In the summer of 2019, the Orcas Animal Protection Society announced the hiring of its new director, Kristina Snyder. Below is a Q&A with her about her first nine months on the job.
Due to COVID-19, the shelter is closed to the public at this time, however, staff members are still caring for the animals and the community. Call the shelter at 360-376-6777 to release a pet into their care, or to claim a pet that may have been brought into the shelter as a stray. If you are looking to add a new member to your family, view their adoptable pets on the website and complete an adoption request.
Sounder: What is your background in shelter work?
KS: Prior to coming to Orcas Animal Protection Society, I was the executive director at PAWS of Grays Harbor, a high-volume animal shelter in Aberdeen, Washington.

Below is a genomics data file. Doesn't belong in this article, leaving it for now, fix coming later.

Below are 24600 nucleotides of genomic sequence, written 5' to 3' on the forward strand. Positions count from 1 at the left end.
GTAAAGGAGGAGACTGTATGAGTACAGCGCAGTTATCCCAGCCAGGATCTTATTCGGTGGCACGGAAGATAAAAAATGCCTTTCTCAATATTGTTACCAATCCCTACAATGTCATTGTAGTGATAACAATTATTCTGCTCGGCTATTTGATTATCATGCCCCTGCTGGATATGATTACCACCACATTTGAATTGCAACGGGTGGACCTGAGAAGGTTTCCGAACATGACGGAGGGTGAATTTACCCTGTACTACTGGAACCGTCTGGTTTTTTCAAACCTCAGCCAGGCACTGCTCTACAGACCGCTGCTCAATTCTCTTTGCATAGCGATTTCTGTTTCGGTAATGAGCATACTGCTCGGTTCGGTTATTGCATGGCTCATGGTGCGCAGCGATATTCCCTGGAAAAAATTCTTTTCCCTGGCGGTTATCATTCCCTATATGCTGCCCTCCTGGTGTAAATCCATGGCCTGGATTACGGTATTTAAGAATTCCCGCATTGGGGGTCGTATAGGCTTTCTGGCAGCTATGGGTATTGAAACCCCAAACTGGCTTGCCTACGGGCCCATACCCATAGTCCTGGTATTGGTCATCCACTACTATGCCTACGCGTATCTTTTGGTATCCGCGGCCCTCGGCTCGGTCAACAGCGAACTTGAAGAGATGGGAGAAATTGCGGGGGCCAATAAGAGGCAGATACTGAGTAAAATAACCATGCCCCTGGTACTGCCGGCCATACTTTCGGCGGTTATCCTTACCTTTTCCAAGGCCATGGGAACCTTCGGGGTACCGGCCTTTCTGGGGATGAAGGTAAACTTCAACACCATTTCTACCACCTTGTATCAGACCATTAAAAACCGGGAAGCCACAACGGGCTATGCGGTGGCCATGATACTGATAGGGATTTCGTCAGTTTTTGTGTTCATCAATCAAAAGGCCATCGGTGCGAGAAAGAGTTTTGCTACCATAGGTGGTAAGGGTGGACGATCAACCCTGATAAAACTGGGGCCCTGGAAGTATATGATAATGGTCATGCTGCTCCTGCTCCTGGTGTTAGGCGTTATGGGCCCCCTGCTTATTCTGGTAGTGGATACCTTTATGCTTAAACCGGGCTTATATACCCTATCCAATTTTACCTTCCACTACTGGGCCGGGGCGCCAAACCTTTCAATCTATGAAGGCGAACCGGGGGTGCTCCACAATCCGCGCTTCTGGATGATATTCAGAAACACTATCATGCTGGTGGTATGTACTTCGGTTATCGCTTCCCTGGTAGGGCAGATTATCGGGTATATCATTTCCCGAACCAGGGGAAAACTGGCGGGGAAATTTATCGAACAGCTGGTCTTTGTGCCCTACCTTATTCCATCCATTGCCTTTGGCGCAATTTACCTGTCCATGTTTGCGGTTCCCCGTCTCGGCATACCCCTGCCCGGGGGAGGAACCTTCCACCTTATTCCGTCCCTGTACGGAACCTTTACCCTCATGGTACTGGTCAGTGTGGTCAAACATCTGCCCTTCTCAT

With the help of a dedicated team of employees and volunteers, we transformed the shelter from a high-kill facility to a no-kill facility while also educating the public on the importance of responsible pet ownership. During this time, I supervised and completed a large expansion and remodel that more than doubled the size of the facility. The original building was donated to the organization in the early 1980s and often housed as many as 80 cats and 15 dogs. The remodel vastly improved the lives of the animals by providing larger kennels, creating an inviting atmosphere to the public, and adding a much-needed air filtration system that reduced the spread of disease in the animal population and reduced offensive odors for the visiting public.
As part of a continuing effort to create a “no-kill” Washington state I was able to build a network of Washington State shelters that we worked with regularly, transferring animals from highly populated shelters into areas more in need of adoptable animals.
Sounder: What drew you to this work?